*2 About these concepts there is no argument. The argument in this case concerns whether "MARTHA WASHINGTON" is only suggestive of applicant's dolls or whether it is, instead, merely descriptive of them. Central to applicant's argument that the name is not merely descriptive of the dolls is applicant's interpretation of the Court's decision in In re D.C. Comics, Inc., 689 F.2d 1042, 215 USPQ 394 (CCPA1982). In that case the Court found that a graphic representation of the Superman character was registrable for a doll made in the form of the character.



 That case is readily distinguishable from the case at hand, however. There the issue presented on appeal was whether a graphic representation of a fictional character could function as a trademark for a doll modeled after the character. Here the issue is neither functionality nor the registrability of a design. Rather, we are presented with the simpler question of whether the name of a historical figure, Martha Washington, is merely descriptive of a doll intended to represent her.



 Application of the previously mentioned, acknowledged rules for resolving the issue of descriptiveness necessarily results in the conclusion that the name sought to be registered is merely descriptive of applicant's goods because a key feature, quality or characteristic of the dolls is that they portray Martha Washington, and the name "MARTHA WASHINGTON" on the dolls immediately and forthwith conveys this information when the name is used in connection with such dolls.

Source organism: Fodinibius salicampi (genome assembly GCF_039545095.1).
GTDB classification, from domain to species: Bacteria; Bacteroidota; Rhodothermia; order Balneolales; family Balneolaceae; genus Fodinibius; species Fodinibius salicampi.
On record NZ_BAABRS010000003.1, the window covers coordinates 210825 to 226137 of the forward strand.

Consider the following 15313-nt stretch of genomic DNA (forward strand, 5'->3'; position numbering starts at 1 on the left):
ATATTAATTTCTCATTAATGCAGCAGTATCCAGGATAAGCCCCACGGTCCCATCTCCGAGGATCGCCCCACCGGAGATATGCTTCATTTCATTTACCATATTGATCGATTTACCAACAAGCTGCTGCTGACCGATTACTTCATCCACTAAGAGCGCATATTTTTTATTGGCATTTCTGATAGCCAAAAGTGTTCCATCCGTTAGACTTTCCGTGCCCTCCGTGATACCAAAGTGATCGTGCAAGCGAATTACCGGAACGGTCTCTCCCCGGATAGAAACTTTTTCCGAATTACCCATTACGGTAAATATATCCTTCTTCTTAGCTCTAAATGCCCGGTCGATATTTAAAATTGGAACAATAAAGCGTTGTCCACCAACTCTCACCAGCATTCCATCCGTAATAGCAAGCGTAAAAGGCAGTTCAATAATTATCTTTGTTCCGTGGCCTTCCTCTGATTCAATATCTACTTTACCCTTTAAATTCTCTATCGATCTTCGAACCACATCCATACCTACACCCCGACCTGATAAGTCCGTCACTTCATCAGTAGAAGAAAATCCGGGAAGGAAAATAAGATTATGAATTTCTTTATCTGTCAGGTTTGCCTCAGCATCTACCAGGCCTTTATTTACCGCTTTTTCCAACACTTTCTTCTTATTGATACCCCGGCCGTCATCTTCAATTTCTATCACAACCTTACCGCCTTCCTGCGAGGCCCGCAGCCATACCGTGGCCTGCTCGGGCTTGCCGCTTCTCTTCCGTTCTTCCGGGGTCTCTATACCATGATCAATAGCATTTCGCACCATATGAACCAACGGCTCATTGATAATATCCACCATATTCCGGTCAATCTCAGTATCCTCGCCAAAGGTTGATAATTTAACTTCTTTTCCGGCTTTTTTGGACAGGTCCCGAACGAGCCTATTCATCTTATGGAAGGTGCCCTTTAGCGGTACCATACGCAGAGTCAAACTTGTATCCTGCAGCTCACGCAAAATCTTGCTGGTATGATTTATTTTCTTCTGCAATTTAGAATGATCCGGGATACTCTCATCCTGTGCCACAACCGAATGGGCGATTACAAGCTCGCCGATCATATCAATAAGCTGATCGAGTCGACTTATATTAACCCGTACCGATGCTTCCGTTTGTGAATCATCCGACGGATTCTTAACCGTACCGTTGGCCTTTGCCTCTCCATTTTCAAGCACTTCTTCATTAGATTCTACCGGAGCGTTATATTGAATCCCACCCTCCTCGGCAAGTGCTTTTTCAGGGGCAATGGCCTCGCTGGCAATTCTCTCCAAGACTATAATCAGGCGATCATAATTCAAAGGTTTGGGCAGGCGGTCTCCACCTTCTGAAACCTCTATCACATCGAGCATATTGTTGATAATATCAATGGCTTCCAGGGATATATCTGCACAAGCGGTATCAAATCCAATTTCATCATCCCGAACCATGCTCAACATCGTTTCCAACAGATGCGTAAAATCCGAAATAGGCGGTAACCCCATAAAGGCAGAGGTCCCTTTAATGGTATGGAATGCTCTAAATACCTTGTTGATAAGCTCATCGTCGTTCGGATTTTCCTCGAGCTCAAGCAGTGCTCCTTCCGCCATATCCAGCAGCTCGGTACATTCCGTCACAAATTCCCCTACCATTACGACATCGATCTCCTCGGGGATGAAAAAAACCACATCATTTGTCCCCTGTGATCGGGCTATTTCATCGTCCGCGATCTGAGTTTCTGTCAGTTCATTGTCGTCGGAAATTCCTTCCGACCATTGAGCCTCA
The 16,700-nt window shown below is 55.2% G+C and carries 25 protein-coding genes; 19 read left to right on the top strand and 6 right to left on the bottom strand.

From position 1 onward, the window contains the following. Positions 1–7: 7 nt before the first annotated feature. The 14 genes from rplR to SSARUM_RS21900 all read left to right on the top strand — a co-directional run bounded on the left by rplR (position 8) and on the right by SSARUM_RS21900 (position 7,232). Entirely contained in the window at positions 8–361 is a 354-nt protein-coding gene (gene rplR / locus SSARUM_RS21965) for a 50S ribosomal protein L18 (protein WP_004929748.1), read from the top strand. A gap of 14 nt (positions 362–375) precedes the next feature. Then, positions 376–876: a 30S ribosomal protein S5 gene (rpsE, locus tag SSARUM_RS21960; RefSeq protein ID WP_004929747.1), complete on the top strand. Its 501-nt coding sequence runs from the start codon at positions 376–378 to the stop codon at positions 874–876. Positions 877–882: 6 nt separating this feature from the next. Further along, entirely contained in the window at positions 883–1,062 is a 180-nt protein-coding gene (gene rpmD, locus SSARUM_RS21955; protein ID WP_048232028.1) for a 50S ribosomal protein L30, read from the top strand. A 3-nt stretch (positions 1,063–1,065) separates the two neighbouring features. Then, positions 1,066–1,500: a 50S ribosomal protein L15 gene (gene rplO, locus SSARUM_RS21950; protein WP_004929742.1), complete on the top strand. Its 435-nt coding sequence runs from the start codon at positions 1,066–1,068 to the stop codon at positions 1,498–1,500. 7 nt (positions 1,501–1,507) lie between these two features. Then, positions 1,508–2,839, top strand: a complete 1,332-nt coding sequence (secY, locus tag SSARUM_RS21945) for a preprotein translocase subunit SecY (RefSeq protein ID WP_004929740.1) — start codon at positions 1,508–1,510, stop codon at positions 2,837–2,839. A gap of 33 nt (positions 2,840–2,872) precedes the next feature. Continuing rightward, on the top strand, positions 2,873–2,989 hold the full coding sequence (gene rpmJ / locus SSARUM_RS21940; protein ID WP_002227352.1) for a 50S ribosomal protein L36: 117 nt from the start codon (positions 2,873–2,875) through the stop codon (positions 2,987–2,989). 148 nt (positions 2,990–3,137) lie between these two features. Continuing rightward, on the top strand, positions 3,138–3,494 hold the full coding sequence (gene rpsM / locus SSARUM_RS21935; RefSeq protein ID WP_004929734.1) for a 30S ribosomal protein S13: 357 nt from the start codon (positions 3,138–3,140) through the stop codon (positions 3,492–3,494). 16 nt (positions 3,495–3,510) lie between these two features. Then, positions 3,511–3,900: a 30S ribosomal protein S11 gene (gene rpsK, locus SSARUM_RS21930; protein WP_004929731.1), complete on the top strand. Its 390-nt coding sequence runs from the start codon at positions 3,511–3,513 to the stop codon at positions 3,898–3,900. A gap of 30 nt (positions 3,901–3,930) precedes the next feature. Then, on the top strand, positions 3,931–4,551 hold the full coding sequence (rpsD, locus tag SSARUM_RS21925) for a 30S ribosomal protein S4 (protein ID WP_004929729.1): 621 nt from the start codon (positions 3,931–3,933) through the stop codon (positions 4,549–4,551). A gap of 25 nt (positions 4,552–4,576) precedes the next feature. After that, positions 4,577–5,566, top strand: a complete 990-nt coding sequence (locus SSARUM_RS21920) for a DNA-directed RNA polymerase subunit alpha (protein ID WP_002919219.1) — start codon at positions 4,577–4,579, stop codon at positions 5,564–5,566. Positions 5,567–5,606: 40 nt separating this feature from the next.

While it can also be argued that a characteristic of the dolls bearing either the configuration of the Superman character or the name "SUPERMAN" is that they embody the appearance of the Superman character, an important difference exists which distinguishes that situation from the circumstances presented by the instant application. Superman was and is a proprietary creation, a character featured by a business entity which markets all manner of products, from comic books to dolls, by identifying the common source of those goods with the name and/or image of its proprietary fictional character. Consumers reasonably expect goods and services bearing the name or image of this character to emanate from, or be produced or marketed under license from, the entity which created the character and therefore owns the right to profit from commercialization of it.



 This is not the case with historical figures, whose names and images are not necessarily linked to particular commercial entities. In short, while prospective purchasers of dolls may reasonably expect dolls labeled with the name "SUPERMAN" or the likeness of the Superman character to emanate from the same source which is responsible for the comic books and other products which bear the name or image of the character, the likely reaction of ordinary consumers presented with "MARTHA WASHINGTON" on tags attached to "historical dolls" made to look like women in colonial clothing would be that the name indicates not the commercial source of the dolls, but rather is used as a description of the historical figure the dolls are supposed to represent.



  *3 We hasten to emphasize that our ruling is only that based on the record before us, the refusal to register based on Section 2(e)(1) is proper.



 DECISION: The refusal to register is affirmed and registration to applicant is refused.



R.L. Simms



R.F. Cissel



E.J. Seeherman



Administrative Trademark Judges, Trademark Trial and Appeal Board



FN1. That application was filed on July 3, 1989 based on a claim of use since October of 1968. Applicant later amended the application to state that "the mark is the name of a historical character, now deceased."